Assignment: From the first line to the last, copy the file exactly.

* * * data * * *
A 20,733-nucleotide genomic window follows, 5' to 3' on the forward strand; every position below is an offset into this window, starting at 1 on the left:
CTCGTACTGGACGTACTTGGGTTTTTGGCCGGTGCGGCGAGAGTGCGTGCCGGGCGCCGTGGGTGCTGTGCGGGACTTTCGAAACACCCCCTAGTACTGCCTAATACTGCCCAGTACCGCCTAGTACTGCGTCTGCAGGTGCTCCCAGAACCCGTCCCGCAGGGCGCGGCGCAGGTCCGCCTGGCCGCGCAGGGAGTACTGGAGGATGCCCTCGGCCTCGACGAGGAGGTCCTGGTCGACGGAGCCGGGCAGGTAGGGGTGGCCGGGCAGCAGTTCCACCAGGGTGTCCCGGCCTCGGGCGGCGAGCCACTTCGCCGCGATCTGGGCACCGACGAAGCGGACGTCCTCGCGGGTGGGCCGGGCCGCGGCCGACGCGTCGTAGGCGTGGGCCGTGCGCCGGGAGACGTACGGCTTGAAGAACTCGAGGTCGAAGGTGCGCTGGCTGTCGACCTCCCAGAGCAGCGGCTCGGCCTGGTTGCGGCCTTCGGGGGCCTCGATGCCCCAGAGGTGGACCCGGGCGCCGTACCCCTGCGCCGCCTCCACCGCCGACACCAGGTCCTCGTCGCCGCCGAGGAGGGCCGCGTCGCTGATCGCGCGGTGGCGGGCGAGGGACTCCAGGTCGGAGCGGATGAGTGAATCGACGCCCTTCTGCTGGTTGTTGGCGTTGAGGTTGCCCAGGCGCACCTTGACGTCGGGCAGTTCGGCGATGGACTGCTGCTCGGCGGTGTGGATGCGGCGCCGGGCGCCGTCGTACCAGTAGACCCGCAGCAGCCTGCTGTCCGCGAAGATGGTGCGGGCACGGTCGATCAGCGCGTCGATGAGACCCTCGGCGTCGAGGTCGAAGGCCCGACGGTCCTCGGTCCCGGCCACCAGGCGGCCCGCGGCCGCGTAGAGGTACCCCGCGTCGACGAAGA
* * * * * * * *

A 20,733-nucleotide genomic window follows, 5' to 3' on the forward strand; every position below is an offset into this window, starting at 1 on the left:
CTCGTACTGGACGTACTTGGGTTTTTGGCCGGTGCGGCGAGAGTGCGTGCCGGGCGCCGTGGGTGCTGTGCGGGACTTTCGAAACACCCCCTAGTACTGCCTAATACTGCCCAGTACCGCCTAGTACTGCGTCTGCAGGTGCTCCCAGAACCCGTCCCGCAGGGCGCGGCGCAGGTCCGCCTGGCCGCGCAGGGAGTACTGGAGGATGCCCTCGGCCTCGACGAGGAGGTCCTGGTCGACGGAGCCGGGCAGGTAGGGGTGGCCGGGCAGCAGTTCCACCAGGGTGTCCCGGCCTCGGGCGGCGAGCCACTTCGCCGCGATCTGGGCACCGACGAAGCGGACGTCCTCGCGGGTGGGCCGGGCCGCGGCCGACGCGTCGTAGGCGTGGGCCGTGCGCCGGGAGACGTACGGCTTGAAGAACTCGAGGTCGAAGGTGCGCTGGCTGTCGACCTCCCAGAGCAGCGGCTCGGCCTGGTTGCGGCCTTCGGGGGCCTCGATGCCCCAGAGGTGGACCCGGGCGCCGTACCCCTGCGCCGCCTCCACCGCCGACACCAGGTCCTCGTCGCCGCCGAGGAGGGCCGCGTCGCTGATCGCGCGGTGGCGGGCGAGGGACTCCAGGTCGGAGCGGATGAGTGAATCGACGCCCTTCTGCTGGTTGTTGGCGTTGAGGTTGCCCAGGCGCACCTTGACGTCGGGCAGTTCGGCGATGGACTGCTGCTCGGCGGTGTGGATGCGGCGCCGGGCGCCGTCGTACCAGTAGACCCGCAGCAGCCTGCTGTCCGCGAAGATGGTGCGGGCACGGTCGATCAGCGCGTCGATGAGACCCTCGGCGTCGAGGTCGAAGGCCCGACGGTCCTCGGTCCCGGCCACCAGGCGGCCCGCGGCCGCGTAGAGGTACCCCGCGTCGACGAAGA